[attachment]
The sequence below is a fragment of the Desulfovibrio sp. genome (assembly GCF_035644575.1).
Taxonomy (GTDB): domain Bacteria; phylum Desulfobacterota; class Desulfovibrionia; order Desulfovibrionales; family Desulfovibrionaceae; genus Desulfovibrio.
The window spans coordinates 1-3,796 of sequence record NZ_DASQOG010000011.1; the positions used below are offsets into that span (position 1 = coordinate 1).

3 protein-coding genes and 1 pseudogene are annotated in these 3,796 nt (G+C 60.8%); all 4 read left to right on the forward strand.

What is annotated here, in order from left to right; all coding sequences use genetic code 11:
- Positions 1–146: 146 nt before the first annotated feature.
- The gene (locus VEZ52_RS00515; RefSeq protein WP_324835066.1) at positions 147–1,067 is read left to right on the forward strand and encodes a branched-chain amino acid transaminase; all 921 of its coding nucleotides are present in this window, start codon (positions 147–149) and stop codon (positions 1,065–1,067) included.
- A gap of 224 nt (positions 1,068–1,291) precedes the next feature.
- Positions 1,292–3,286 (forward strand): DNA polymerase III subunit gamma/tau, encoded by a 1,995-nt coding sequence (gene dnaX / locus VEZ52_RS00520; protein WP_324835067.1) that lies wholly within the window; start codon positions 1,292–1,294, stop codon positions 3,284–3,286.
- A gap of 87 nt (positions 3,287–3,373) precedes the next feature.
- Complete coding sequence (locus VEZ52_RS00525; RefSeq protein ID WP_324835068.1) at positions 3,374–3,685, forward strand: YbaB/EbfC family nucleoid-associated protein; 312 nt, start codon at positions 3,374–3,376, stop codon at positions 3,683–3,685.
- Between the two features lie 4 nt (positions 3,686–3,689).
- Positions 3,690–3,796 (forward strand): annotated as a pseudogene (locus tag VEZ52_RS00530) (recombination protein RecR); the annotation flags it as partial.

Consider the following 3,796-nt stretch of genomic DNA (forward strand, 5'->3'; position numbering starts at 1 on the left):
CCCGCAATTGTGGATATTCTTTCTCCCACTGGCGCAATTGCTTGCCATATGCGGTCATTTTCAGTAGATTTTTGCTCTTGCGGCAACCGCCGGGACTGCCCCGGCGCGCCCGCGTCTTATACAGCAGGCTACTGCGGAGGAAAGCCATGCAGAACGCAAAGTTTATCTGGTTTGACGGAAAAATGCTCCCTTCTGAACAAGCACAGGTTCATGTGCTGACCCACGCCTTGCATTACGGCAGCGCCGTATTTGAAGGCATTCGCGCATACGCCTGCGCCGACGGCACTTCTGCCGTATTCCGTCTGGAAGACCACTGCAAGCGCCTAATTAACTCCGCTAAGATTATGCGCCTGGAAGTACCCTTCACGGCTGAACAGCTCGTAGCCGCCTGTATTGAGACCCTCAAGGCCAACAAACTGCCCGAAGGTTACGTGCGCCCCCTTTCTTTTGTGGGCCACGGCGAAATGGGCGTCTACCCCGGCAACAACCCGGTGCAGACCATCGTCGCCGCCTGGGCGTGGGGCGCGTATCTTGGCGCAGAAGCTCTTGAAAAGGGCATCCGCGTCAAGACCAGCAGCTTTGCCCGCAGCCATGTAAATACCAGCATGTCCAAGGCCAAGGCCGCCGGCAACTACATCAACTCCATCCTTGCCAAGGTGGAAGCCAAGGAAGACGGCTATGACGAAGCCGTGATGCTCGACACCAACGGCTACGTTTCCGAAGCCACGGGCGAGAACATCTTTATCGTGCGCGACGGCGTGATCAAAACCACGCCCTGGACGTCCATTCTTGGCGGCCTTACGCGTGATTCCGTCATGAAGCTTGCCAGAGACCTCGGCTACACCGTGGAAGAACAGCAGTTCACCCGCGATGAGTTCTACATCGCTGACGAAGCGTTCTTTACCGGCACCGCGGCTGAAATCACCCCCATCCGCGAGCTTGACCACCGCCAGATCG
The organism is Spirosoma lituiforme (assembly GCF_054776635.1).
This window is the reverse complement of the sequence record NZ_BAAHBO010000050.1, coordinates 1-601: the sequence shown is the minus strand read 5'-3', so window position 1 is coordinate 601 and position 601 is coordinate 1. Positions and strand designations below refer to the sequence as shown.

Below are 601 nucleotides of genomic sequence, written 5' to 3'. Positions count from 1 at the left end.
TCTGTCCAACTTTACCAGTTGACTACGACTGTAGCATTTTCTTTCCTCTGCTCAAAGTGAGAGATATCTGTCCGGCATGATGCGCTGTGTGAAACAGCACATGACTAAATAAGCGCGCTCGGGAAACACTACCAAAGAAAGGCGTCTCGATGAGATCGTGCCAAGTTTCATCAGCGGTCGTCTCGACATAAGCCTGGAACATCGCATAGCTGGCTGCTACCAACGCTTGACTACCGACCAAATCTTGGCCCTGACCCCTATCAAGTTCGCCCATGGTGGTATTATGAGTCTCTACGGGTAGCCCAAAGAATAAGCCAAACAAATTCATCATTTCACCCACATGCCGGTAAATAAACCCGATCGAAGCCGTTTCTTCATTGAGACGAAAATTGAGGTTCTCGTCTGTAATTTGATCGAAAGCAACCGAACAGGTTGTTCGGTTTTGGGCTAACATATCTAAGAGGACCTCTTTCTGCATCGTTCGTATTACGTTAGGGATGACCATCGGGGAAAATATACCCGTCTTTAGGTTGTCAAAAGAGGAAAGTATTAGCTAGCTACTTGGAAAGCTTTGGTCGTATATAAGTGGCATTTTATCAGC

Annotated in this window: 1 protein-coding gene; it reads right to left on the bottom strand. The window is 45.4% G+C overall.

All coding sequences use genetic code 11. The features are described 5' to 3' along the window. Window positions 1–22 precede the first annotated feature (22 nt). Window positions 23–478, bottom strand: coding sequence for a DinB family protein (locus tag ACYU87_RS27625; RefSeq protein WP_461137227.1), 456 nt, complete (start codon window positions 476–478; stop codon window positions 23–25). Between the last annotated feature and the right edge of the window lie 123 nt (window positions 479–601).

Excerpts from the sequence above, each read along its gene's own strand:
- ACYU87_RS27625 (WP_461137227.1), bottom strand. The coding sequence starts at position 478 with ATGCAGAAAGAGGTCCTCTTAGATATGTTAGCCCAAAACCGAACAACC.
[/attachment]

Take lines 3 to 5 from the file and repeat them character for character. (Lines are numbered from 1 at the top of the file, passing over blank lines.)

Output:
The window spans coordinates 1-3,796 of sequence record NZ_DASQOG010000011.1; the positions used below are offsets into that span (position 1 = coordinate 1).

3 protein-coding genes and 1 pseudogene are annotated in these 3,796 nt (G+C 60.8%); all 4 read left to right on the forward strand.

What is annotated here, in order from left to right; all coding sequences use genetic code 11: